Appeal from judgment of Court of Common Pleas No. 2 of Philadelphia County, March T., 1961, No. 602, in case of Joseph J. Farrell v. Celia K. Bonner and Mary Fay Bonner.
Esther R. Sylvester, with her John F. Naulty, for appellants.
Tom P. Monteverde, with him Schnader, Harrison, Segal & Lewis, for appellee.
Musmanno, Jones, Cohen, Eagen, O'Brien and Roberts, JJ. Opinion by Mr. Justice Musmanno. Mr. Justice Jones and Mr. Justice Roberts concur in the result.
Joseph J. Farrell, the plaintiff in this case, is the son-in-law of Mrs. Celia K. Bonner and brother-in-law of Mary Fay Bonner, defendants. On April 30, 1960, Farrell appeared at the home of the defendants in Philadelphia to pick up a television set which he was to take to Atlantic City for Mrs. Bonner. He stepped on a rag throw-rug covering a landing at the foot of a stairway, the rug skidded, he lost his balance and fell heavily, sustaining injuries. In the lawsuit which followed he recovered a verdict of $10,000. The defendants have appealed, asking for judgment n.o.v., or, in the alternative, a new trial.
The defendants assert that the plaintiff failed to establish negligence. The Restatement 2d, Torts, § 342, provides: "A possessor of land is subject to liability for physical harm caused to licensees by a condition on the land if, but only if, (a) the possessor knows or has reason to know of the condition and should realize that it involves an unreasonable risk of harm to such licensees, and should expect that they will not discover or realize the danger, and (b) he fails to exercise reasonable care to make the condition safe, or to warn the licensees of the condition and the risk involved, and (c) the licensees do not know or have reason to know of the condition and the risk involved."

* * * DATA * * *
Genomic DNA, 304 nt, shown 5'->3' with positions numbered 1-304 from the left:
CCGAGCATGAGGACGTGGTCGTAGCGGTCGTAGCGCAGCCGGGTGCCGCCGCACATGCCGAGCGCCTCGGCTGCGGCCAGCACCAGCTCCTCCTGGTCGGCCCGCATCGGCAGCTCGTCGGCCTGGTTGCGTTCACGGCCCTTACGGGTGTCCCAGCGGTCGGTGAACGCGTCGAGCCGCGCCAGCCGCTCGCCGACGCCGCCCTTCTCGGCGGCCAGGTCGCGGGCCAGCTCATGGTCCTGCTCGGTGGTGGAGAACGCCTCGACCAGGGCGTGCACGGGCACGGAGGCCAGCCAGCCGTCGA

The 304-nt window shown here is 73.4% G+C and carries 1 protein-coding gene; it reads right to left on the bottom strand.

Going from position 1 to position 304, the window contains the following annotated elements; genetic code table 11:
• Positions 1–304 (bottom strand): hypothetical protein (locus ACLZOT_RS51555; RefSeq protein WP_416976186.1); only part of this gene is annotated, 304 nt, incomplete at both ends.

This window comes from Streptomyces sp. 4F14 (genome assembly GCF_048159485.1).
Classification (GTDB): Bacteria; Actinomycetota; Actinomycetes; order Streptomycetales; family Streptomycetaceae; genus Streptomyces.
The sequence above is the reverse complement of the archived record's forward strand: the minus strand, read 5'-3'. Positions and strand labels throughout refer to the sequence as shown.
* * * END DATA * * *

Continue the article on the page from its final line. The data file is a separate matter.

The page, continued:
"A licensee is a person who is privileged to enter or remain on land only by virtue of the possessor's consent." (Restatement 2d, Torts, § 330).
There was evidence that Mrs. Bonner was a devoted slave to neatness, shine and gloss. She waxed her floors once a week, applying wax with a generous hand and making it glisten with an electric polisher. As the wax accumulated and the floors achieved additional slickness, the daughter Mary, fearing involuntary gymnastics, urged her mother to lessen the intensity of her polishing process. The mother was not convinced. She said that "the lint from our rugs made the floors look gooey after it has been tracked through the house and onto the hardwood floors." Suiting action to the word, she took up the bottle of liquid wax and poured generously from it once or twice a week "to clean the lint that had gathered."
What Mary apprehended, came to pass. One day as she was descending the stairway, she stepped on a throw-rug covering the landing, and, in the instant, found herself on an unwanted, if not unexpected, skiing leap. Mary said she had the impression she was "on an icy street." What saved her from serious injury was that she had the presence of mind to grab a handrail as she flew by it. With further facts to substantiate her complaint, Mary asked her mother to "please stop waxing the floor." The mother, like an addict to an unbreakable habit, said she would desist from waxing, and then went back to waxing more enthusiastically than ever.
Then came the brother-in-law, Joseph J. Farrell, and he took a flight on the same rug. After he had landed, Mary saw on the floor a skid mark. At this point the wax had been applied with such liberality that the indentation caused by Farrell's journey cut into the wax ...